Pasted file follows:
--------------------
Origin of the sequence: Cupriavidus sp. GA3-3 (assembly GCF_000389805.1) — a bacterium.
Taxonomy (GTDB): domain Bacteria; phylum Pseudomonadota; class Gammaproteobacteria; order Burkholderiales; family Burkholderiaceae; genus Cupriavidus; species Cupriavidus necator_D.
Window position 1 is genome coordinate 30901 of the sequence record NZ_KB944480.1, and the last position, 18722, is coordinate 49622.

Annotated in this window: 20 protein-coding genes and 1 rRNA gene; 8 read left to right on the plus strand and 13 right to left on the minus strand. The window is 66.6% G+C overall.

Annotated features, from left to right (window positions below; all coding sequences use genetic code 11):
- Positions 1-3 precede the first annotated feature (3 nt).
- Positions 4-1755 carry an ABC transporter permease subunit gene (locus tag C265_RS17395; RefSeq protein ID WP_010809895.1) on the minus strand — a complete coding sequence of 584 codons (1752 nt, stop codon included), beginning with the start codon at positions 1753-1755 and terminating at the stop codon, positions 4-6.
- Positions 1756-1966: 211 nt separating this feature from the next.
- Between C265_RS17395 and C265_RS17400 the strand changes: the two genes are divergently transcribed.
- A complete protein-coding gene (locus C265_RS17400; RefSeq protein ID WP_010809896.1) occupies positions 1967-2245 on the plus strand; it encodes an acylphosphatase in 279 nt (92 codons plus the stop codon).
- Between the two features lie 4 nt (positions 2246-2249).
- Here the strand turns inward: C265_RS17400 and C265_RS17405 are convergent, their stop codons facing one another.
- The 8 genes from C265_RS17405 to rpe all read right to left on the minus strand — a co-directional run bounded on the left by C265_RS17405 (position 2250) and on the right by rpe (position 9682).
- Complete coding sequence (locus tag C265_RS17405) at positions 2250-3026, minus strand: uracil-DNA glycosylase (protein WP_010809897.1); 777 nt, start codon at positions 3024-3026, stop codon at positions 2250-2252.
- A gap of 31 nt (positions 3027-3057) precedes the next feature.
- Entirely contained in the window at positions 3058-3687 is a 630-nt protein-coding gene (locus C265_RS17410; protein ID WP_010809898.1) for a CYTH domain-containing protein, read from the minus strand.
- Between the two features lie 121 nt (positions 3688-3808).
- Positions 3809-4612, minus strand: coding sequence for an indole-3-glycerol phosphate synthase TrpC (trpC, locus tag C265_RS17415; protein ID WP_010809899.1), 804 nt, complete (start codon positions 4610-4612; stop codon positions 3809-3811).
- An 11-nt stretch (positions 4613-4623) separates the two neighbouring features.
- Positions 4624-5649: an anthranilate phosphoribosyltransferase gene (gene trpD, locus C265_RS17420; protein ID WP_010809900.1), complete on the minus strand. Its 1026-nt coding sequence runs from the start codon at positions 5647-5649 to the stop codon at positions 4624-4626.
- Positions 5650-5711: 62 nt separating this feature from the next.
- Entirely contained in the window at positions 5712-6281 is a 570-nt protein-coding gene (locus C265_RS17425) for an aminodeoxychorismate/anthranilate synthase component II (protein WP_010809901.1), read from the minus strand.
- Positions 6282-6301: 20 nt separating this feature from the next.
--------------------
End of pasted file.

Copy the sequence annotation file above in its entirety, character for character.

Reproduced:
Origin of the sequence: Cupriavidus sp. GA3-3 (assembly GCF_000389805.1) — a bacterium.
Taxonomy (GTDB): domain Bacteria; phylum Pseudomonadota; class Gammaproteobacteria; order Burkholderiales; family Burkholderiaceae; genus Cupriavidus; species Cupriavidus necator_D.
Window position 1 is genome coordinate 30901 of the sequence record NZ_KB944480.1, and the last position, 18722, is coordinate 49622.

Annotated in this window: 20 protein-coding genes and 1 rRNA gene; 8 read left to right on the plus strand and 13 right to left on the minus strand. The window is 66.6% G+C overall.

Annotated features, from left to right (window positions below; all coding sequences use genetic code 11):
- Positions 1-3 precede the first annotated feature (3 nt).
- Positions 4-1755 carry an ABC transporter permease subunit gene (locus tag C265_RS17395; RefSeq protein ID WP_010809895.1) on the minus strand — a complete coding sequence of 584 codons (1752 nt, stop codon included), beginning with the start codon at positions 1753-1755 and terminating at the stop codon, positions 4-6.
- Positions 1756-1966: 211 nt separating this feature from the next.
- Between C265_RS17395 and C265_RS17400 the strand changes: the two genes are divergently transcribed.
- A complete protein-coding gene (locus C265_RS17400; RefSeq protein ID WP_010809896.1) occupies positions 1967-2245 on the plus strand; it encodes an acylphosphatase in 279 nt (92 codons plus the stop codon).
- Between the two features lie 4 nt (positions 2246-2249).
- Here the strand turns inward: C265_RS17400 and C265_RS17405 are convergent, their stop codons facing one another.
- The 8 genes from C265_RS17405 to rpe all read right to left on the minus strand — a co-directional run bounded on the left by C265_RS17405 (position 2250) and on the right by rpe (position 9682).
- Complete coding sequence (locus tag C265_RS17405) at positions 2250-3026, minus strand: uracil-DNA glycosylase (protein WP_010809897.1); 777 nt, start codon at positions 3024-3026, stop codon at positions 2250-2252.
- A gap of 31 nt (positions 3027-3057) precedes the next feature.
- Entirely contained in the window at positions 3058-3687 is a 630-nt protein-coding gene (locus C265_RS17410; protein ID WP_010809898.1) for a CYTH domain-containing protein, read from the minus strand.
- Between the two features lie 121 nt (positions 3688-3808).
- Positions 3809-4612, minus strand: coding sequence for an indole-3-glycerol phosphate synthase TrpC (trpC, locus tag C265_RS17415; protein ID WP_010809899.1), 804 nt, complete (start codon positions 4610-4612; stop codon positions 3809-3811).
- An 11-nt stretch (positions 4613-4623) separates the two neighbouring features.
- Positions 4624-5649: an anthranilate phosphoribosyltransferase gene (gene trpD, locus C265_RS17420; protein ID WP_010809900.1), complete on the minus strand. Its 1026-nt coding sequence runs from the start codon at positions 5647-5649 to the stop codon at positions 4624-4626.
- Positions 5650-5711: 62 nt separating this feature from the next.
- Entirely contained in the window at positions 5712-6281 is a 570-nt protein-coding gene (locus C265_RS17425) for an aminodeoxychorismate/anthranilate synthase component II (protein WP_010809901.1), read from the minus strand.
- Positions 6282-6301: 20 nt separating this feature from the next.